Israel will lift its sea and air blockade of Lebanon this evening, the Israeli Government announced Wednesday.
A statement from the Prime Minister's Office said international forces would replace the Israelis at command positions over Lebanese seaports and airports.
Israel imposed the air, land and sea blockade shortly after the 34-day war against the Lebanese guerrilla group Hezbollah erupted on July 12. UN Secretary General Kofi Annan has been working to get the blockade lifted since an UN-brokered cease-fire went into effect on August 14.
Israel said the blockade was necessary to prevent new arms shipments to Hezbollah guerrillas.
Some 3,250 UN forces are now in Lebanon, and UN officials expect that figure to reach 5,000 troops by late next week. The UN resolution calls for a beefed-up force of up to 15,000 peacekeepers, who will help police the border with Israel with a similar number of Lebanese troops.
In the statement, Israel says it will leave its command posts at various ports at 18:00 local time today (15:00 GMT) and be replaced immediately by international forces. German experts are to arrive at Beirut airport later Wednesday, the statement said.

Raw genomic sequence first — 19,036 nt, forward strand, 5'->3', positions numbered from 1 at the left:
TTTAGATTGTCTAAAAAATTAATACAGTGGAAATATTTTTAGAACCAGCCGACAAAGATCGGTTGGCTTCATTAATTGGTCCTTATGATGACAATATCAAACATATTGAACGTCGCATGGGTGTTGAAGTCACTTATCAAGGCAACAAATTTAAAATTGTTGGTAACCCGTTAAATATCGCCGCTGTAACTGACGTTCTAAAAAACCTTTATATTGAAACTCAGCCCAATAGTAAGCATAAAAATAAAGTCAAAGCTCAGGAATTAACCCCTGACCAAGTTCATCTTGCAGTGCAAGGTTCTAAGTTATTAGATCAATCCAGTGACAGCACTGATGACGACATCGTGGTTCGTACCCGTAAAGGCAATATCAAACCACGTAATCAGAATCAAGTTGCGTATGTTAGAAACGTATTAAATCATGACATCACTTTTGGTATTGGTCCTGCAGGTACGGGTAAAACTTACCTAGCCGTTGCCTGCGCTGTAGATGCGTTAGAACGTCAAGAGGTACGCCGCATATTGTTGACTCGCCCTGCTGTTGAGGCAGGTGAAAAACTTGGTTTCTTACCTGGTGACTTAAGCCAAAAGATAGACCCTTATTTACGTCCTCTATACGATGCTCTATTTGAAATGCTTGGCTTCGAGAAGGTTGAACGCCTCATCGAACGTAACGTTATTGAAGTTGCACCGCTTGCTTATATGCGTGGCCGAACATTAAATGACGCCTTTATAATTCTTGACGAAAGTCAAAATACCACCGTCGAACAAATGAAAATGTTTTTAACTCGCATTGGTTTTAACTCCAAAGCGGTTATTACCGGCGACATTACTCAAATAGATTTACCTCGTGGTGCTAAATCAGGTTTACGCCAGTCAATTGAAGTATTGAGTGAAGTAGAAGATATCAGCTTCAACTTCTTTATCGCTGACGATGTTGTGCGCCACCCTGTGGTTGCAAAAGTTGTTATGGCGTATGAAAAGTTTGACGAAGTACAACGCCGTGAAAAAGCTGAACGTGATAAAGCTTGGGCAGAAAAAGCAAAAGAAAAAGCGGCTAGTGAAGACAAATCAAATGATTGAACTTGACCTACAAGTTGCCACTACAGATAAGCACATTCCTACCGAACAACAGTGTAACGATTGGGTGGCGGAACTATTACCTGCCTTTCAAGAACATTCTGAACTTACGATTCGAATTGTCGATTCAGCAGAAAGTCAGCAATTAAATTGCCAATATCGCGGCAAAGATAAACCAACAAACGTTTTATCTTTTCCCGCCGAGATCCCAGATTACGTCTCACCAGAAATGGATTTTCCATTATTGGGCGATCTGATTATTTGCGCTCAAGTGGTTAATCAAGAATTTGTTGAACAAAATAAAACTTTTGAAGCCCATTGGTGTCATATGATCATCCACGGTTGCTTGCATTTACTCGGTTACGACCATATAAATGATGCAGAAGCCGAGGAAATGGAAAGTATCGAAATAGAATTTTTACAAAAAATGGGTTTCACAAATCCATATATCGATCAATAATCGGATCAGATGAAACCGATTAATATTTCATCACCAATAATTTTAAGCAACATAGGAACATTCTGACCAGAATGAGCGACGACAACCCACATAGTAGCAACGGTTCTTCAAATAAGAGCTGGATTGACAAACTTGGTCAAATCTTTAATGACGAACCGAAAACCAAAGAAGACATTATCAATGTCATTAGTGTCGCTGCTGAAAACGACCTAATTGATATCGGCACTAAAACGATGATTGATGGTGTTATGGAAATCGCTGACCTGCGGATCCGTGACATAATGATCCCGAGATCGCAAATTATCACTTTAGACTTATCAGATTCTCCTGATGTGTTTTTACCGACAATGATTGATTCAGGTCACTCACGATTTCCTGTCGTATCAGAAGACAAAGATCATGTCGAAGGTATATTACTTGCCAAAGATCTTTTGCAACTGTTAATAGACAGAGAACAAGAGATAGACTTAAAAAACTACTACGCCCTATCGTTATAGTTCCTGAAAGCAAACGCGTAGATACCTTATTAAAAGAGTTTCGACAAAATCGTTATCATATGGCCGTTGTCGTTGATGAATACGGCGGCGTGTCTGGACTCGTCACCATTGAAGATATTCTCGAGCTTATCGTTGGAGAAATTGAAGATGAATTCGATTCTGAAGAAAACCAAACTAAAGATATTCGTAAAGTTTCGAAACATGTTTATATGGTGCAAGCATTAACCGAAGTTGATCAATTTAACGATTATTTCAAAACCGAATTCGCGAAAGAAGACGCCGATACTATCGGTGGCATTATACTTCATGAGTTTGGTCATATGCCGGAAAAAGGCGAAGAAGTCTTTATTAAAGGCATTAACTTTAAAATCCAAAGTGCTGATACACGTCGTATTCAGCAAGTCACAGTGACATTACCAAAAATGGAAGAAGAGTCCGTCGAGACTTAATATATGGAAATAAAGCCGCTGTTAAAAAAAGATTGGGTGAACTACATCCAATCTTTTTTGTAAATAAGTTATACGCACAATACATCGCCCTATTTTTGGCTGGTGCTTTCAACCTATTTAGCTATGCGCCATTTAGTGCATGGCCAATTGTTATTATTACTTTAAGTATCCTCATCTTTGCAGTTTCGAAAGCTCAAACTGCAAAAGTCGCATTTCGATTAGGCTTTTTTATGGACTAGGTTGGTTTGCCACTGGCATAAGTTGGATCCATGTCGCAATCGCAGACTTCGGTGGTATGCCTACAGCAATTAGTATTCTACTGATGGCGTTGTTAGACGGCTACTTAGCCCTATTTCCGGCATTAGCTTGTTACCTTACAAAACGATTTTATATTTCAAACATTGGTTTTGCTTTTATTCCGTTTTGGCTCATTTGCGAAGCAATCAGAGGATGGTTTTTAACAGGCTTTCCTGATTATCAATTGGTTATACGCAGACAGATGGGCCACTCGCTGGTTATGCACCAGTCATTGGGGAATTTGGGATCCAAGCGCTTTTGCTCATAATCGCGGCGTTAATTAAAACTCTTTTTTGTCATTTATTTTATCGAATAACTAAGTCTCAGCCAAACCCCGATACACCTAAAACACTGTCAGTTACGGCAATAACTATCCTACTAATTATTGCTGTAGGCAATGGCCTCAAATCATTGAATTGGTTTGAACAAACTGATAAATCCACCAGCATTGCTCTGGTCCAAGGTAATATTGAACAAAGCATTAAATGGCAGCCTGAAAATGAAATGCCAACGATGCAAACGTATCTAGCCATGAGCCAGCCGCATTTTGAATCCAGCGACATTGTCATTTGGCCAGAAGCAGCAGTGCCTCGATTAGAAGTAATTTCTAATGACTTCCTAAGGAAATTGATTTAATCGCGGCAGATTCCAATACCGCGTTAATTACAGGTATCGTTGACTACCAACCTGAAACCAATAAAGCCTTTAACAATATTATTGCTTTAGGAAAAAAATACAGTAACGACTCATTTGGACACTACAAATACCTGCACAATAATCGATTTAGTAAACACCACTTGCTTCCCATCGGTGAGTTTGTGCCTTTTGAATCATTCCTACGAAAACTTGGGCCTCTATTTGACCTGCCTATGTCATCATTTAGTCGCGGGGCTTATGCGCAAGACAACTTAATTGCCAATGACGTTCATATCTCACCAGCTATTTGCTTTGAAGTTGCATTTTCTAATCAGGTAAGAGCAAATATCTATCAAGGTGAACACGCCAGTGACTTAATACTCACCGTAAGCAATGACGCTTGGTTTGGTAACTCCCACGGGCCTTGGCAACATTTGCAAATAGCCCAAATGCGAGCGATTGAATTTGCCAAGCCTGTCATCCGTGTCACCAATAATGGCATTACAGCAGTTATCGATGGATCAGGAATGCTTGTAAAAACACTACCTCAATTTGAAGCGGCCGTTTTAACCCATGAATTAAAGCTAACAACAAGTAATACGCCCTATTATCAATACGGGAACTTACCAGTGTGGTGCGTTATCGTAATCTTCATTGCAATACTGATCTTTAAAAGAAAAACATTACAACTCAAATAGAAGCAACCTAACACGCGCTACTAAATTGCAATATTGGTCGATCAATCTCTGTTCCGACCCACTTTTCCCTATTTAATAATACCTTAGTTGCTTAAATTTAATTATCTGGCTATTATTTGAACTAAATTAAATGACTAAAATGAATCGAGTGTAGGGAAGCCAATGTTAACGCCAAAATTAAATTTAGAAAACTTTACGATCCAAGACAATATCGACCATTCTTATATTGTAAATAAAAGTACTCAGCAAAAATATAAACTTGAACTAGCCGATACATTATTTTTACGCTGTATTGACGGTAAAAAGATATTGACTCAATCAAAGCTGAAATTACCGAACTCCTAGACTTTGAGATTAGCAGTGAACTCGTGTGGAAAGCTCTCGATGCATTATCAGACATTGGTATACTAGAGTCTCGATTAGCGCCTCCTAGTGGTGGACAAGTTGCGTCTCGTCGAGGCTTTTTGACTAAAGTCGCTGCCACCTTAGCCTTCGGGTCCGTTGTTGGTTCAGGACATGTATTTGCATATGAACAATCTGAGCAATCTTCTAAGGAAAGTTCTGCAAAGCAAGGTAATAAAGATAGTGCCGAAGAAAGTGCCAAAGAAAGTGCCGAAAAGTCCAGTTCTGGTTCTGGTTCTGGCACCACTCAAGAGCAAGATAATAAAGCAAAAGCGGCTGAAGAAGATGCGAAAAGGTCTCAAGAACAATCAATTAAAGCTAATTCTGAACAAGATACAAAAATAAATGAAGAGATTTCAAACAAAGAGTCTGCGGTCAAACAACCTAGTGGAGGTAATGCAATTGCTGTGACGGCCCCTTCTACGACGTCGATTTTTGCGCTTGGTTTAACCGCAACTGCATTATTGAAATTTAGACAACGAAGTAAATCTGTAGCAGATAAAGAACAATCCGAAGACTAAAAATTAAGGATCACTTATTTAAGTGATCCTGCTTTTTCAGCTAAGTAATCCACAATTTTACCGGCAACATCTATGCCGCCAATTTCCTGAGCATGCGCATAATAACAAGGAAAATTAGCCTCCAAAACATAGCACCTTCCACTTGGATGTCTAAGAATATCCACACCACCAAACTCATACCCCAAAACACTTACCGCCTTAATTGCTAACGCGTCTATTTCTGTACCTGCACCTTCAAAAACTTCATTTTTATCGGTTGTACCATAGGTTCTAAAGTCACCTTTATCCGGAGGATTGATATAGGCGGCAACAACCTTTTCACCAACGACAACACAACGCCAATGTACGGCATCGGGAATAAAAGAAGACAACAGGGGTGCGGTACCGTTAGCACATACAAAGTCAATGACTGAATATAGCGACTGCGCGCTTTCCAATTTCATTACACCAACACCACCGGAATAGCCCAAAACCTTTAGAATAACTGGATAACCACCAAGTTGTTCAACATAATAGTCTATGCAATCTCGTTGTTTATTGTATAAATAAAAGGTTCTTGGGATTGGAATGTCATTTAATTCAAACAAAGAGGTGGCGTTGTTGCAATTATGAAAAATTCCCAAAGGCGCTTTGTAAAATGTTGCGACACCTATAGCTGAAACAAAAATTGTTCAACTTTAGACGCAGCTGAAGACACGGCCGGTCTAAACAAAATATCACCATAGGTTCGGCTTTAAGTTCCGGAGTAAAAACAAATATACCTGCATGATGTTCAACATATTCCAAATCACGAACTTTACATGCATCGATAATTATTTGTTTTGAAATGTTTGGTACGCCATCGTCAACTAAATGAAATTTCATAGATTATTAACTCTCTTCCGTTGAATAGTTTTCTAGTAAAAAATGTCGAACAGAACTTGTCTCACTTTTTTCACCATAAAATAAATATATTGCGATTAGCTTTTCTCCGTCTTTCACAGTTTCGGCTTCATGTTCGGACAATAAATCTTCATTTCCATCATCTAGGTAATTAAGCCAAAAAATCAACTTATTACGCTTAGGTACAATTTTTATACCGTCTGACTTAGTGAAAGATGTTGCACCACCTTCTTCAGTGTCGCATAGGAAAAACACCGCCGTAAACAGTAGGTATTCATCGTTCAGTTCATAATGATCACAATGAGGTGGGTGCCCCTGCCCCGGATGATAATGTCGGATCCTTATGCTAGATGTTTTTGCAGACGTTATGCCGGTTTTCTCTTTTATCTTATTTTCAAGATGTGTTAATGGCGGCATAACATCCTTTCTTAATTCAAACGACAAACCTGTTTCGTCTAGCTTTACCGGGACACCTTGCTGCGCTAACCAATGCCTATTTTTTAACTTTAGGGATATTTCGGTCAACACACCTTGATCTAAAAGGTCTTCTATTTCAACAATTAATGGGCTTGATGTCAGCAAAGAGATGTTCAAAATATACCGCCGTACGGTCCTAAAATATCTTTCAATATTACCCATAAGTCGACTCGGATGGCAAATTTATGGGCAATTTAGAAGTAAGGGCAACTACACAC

German naval forces are also expected to arrive within two week to deploy on the Lebanese coast. Until the German troops arrive, Italian, French, British and Greek troops will carry out their task, the statement said.
The statement said US Secretary of State Condoleezza Rice and Annan informed Prime Minister Ehud Olmert Wednesday that the international troops were ready to move in.
Earlier in the day, Annan said hoped the blockade would be lifted within two days.
"Israel will be ready to lift the restrictions when the Lebanese Government augmented by international forces will be ready to enforce the arms embargo on Hezbollah," said Foreign Ministry spokesman Mark Regev. "If they are ready, we will be ready."
In a sign the embargo may be eroding, British Airways/BMED said it was resuming direct flights to Beirut after the British Government had given assurances that it would be safe to do so.
Lebanese Prime Minister Fouad Siniora has said that if the blockade goes on for another 20 days, the economic losses would equal the nearly US$1 billion in aid promised by international donors to help the country get back to its feet after the war.
(China Daily September 7, 2006)